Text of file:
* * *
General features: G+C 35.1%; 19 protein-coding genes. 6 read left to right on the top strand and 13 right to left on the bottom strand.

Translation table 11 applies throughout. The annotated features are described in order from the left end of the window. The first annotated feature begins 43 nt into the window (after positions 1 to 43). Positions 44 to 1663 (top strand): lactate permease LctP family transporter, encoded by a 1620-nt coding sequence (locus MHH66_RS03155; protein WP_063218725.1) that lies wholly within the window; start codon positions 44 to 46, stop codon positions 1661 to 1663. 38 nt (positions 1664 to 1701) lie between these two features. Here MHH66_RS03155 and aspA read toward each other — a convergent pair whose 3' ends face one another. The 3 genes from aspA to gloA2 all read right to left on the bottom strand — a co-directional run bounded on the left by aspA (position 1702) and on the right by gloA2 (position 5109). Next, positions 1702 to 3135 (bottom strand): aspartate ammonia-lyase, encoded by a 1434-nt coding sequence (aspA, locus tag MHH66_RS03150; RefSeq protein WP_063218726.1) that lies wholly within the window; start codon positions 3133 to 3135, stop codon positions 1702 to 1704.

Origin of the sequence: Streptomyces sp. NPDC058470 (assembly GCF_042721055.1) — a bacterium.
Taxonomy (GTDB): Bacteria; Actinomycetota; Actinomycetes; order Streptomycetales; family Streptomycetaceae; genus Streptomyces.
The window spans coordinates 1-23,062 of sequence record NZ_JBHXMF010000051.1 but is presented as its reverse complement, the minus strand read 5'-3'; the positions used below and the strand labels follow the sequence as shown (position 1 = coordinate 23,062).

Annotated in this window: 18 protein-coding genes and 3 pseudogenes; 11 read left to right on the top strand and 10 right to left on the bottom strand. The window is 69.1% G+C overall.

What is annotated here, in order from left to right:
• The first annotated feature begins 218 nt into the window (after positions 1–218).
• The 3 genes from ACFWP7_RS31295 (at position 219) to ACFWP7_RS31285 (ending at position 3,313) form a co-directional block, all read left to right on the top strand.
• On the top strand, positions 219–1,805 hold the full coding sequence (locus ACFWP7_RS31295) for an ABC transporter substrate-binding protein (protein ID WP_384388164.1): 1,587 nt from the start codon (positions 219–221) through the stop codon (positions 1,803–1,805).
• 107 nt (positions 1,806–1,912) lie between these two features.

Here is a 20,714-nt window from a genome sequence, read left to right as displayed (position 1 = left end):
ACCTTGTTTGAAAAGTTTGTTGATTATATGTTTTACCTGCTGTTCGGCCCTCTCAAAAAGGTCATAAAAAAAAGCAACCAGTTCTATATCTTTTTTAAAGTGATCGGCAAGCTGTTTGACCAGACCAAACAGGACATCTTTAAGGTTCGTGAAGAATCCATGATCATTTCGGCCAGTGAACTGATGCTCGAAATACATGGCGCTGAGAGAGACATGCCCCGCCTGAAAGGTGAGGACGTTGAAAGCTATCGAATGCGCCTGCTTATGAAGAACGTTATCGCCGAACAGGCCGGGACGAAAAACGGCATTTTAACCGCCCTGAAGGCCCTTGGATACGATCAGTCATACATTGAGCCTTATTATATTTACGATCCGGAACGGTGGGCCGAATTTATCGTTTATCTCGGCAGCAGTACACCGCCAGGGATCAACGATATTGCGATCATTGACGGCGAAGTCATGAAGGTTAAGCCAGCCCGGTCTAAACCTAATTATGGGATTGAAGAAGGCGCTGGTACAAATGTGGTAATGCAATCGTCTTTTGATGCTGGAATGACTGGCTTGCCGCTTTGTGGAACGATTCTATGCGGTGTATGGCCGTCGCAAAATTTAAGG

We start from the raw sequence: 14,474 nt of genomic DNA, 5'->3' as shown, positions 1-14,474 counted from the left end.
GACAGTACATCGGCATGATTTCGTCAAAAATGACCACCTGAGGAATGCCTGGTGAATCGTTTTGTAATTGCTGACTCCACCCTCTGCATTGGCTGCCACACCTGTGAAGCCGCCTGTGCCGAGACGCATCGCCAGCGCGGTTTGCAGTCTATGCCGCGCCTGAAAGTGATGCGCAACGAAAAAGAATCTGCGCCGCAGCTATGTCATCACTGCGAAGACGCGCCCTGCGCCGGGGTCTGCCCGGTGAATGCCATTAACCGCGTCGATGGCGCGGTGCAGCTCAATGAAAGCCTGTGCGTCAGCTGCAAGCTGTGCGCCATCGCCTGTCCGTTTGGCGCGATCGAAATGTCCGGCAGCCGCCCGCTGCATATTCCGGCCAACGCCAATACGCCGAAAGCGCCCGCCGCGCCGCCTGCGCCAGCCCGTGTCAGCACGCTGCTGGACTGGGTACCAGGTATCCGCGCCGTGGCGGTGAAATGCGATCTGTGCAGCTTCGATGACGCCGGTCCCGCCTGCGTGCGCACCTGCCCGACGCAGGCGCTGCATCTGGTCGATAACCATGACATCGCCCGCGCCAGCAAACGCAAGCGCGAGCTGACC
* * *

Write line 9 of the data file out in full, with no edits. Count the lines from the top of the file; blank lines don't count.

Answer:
• The 3 genes from ACFWP7_RS31295 (at position 219) to ACFWP7_RS31285 (ending at position 3,313) form a co-directional block, all read left to right on the top strand.